Want more money? Ironically, you need to budget. It helps you plan for the future, makes life easier now, and stops you from sinking into debt.
What is a budget?
A budget is an essential part of your financial planning and management. At its most basic, it takes into account all your outgoings and income, ensures you allocate money as needed, and aren’t left short at the end of each pay check.
But a great budget it is so much more than that. It allows you to prioritise spending, so you only buy what you actually need. Budgets allow you to forecast your money over the months ahead, planning for big expenses like a rates bill, school uniforms, or Christmas. It gives you the tools to make and achieve your goals and dreams. It makes you save, so you have a buffer that protects you and your family from financial shocks.
Just like a business needs cashflow planning, so do families and individuals. If you want to have true financial freedom; you need to budget.
1. Budgeting helps you control your spending
Everyone has some bad money habits. Maybe you splurge on expensive things you really don’t need. You might crave a flat white every morning and nip out to the local café and guiltily pay $4 instead of utilising the free stuff in the smoko room. Whatever the bad habit, budgeting helps you manage your spending better.
If you’ve got goals in mind, a budget helps you see how small expenses add up and stop you from achieving them. Seeing your goals slip further away, one coffee and scone at a time, can be a great motivator.
2. Budgeting helps you set (and achieve) your goals in life
Whether it’s travel, a lush retirement, a pool, a boat, or maybe just being able to have your bills auto-pay, comfortable knowing there’s enough money to cover them, budgeting gets you there. Sitting down and truly thinking about what you want in your life, then making a budget to plan for it, helps you get there faster.
3. Budgeting can save your marriage
Most couples argue about money. But sitting down and preparing a budget together helps you both know exactly your financial situation and keeps you working together to achieve your goals.
No more arguments. Well, no more arguments about money.
4. Budgeting stops you from feeling overwhelmed
When all the bills come due at once, or if the fridge breaks down, or Christmas seems to happen a lot more than it should, it’s easy to feel overwhelmed. However, having a budget means you can minimise the stress. You’ve got savings, you’ve forecasted and planned for those upcoming bills, and there’s nothing to be worried about.
5. Budgeting stops you spending money you don’t have
There’s something really freeing about knowing exactly how much money you can spend. If you set your budget for $200 discretionary spending each week, that’s it. When you reach that limit, you’re done. This makes it easy to say no (to yourself, or the kids). We don’t have that money but let’s look at this next week.
6. Budgeting stops you buying things you don’t need
The kids reaaaalllly want that toy. (Note that word ‘want’). You think you ‘need’ a new saw (it’s easier to justify a ‘need’ isn’t it). But your budget says you can’t get either until next month. That’s great, because in the interim you’ll borrow your neighbour’s saw, and your kids will forget all about that toy they claimed would complete their life forever and move onto the next thing. A budget helps to slow your spending down so that you’re less likely to spend unnecessarily.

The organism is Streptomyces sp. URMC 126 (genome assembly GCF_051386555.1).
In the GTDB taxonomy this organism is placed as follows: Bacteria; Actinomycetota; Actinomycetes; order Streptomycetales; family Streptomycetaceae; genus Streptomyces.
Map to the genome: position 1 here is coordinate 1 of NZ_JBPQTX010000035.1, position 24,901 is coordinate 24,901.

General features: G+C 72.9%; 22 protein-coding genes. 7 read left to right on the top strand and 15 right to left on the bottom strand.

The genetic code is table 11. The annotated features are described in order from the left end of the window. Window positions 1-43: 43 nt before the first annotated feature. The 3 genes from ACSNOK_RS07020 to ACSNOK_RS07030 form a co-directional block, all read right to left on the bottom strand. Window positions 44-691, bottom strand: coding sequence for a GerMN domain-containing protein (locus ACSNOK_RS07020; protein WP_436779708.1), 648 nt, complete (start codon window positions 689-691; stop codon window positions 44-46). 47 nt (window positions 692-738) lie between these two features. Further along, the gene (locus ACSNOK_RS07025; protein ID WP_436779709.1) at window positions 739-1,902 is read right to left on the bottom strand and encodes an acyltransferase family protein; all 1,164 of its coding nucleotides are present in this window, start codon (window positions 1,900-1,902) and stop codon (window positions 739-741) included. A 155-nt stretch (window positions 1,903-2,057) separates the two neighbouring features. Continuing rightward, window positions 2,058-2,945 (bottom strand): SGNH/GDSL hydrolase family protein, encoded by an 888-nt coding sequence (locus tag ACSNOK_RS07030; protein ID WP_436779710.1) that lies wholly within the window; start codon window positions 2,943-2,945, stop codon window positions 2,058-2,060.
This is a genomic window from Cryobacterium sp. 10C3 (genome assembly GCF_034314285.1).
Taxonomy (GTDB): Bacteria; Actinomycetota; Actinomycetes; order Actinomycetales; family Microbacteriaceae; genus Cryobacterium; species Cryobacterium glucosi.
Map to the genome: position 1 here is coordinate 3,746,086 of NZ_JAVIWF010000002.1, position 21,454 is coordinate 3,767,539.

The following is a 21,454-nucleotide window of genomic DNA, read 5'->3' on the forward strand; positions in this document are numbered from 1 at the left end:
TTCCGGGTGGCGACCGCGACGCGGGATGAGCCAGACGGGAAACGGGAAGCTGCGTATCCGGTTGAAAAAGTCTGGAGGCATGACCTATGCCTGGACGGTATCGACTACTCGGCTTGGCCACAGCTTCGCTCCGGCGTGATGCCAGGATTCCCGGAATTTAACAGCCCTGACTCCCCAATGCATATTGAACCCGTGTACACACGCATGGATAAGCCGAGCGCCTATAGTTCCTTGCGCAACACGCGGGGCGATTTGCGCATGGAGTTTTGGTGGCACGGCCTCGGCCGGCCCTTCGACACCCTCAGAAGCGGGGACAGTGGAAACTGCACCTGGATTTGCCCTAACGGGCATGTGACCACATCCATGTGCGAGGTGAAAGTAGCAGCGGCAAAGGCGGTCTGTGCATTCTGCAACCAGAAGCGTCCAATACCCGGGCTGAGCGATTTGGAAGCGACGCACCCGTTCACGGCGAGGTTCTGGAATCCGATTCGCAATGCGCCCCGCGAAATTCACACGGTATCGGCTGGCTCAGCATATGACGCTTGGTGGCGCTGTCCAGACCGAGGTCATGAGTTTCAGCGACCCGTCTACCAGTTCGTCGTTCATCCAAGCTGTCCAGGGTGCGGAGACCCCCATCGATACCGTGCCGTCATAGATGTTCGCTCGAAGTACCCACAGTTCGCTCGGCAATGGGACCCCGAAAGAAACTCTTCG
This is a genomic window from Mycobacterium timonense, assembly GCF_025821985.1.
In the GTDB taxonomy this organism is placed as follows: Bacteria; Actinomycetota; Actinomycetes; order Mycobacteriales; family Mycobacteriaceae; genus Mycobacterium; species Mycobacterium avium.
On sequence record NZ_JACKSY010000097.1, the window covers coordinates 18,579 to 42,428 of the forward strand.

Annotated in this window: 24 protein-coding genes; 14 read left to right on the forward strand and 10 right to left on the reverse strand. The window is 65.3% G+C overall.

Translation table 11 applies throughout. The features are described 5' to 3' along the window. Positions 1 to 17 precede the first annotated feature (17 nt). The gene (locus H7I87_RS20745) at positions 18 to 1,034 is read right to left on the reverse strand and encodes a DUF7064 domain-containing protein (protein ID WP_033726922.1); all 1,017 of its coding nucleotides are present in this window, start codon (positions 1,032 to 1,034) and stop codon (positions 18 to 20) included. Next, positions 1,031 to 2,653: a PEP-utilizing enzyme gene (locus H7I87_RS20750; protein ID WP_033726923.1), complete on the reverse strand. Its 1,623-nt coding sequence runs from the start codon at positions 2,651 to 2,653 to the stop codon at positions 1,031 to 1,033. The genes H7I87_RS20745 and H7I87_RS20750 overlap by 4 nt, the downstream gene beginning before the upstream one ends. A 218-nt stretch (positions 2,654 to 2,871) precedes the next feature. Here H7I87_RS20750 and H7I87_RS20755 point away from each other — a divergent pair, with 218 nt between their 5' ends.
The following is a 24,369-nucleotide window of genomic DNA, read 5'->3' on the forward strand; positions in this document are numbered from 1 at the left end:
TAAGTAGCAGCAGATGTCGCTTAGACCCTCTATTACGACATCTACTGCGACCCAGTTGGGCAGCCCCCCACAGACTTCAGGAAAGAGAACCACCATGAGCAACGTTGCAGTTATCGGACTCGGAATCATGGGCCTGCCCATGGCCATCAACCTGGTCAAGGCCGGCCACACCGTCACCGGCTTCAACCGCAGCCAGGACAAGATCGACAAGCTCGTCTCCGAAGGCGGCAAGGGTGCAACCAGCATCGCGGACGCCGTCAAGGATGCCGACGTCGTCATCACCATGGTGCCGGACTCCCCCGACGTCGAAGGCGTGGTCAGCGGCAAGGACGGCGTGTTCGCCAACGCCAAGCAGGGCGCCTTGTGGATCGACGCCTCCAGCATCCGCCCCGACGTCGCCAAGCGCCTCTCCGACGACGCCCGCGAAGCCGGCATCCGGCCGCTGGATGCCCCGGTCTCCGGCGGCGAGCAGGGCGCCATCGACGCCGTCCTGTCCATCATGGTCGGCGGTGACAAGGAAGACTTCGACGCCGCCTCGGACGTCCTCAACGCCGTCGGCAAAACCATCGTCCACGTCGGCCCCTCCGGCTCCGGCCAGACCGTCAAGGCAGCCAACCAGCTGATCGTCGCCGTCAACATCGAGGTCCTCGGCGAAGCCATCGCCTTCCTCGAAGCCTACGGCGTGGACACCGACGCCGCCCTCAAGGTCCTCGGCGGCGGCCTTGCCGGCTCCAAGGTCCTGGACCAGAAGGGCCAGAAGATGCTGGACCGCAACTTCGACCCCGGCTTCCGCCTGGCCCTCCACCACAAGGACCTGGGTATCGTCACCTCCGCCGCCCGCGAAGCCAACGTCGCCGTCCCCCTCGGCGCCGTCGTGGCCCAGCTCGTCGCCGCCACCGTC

7. Budgeting gets you out of debt
Credit cards. Loans. Mortgages. Hire purchases. Buy now, pay later. Debt can be crippling, and it’s stressful. Having a budget helps you pay off those debts, and then keeps you from making more debt. If you know exactly what you can afford to spend, there’s no unplanned debt. No debt, no interest being paid to someone else, that money stays in your bank.
8. Budgeting means you’re prepared for emergencies
Life is full of disasters. Fridges break down. Car engine lights come on. Family members get sick. These things are 100% going to happen, and you need to be prepared for them. A budget that provides for these emergencies means you will have money set aside for them so that life’s speedbumps don’t derail you completely.
9. Budgeting saves you money
If you have goals, strategies, and plans for your money, you’ll find saving money is loads easier. For many people, saving is difficult. It can be tough to maintain some level of self-control and not buy things that give you short term or immediate pleasure. But budgeting helps you keep your eyes on the prize. It keeps you accountable. It keeps you from making those silly decisions, like buying the expensive cheese or being lured in by a new t-shirt.
10. Budgeting ensures a happy retirement
Part of any budgeting conversation includes retirement savings. That’s because you want to keep on living a life once you clock off from work; not just sitting at home eating two minute noodles, too scared to turn on a heater in case your electricity bill skyrockets. You need to make sure you have enough money to live a life that’s enjoyable. Budgeting helps to achieve that.
Budgeting gets you ahead
Truly, budgeting puts your finances on track, lets you know where you are, and propels you ahead. Done right, there’s no more hand-to-mouth, paycheque-to-paycheque living. There’s cash in the bank when you need it, a financial safety net for disasters, and plans for the things you want in life.
If this sounds like what you need, contact Sam Kodi. He can help you get your finances on track to build the healthy financial life you want.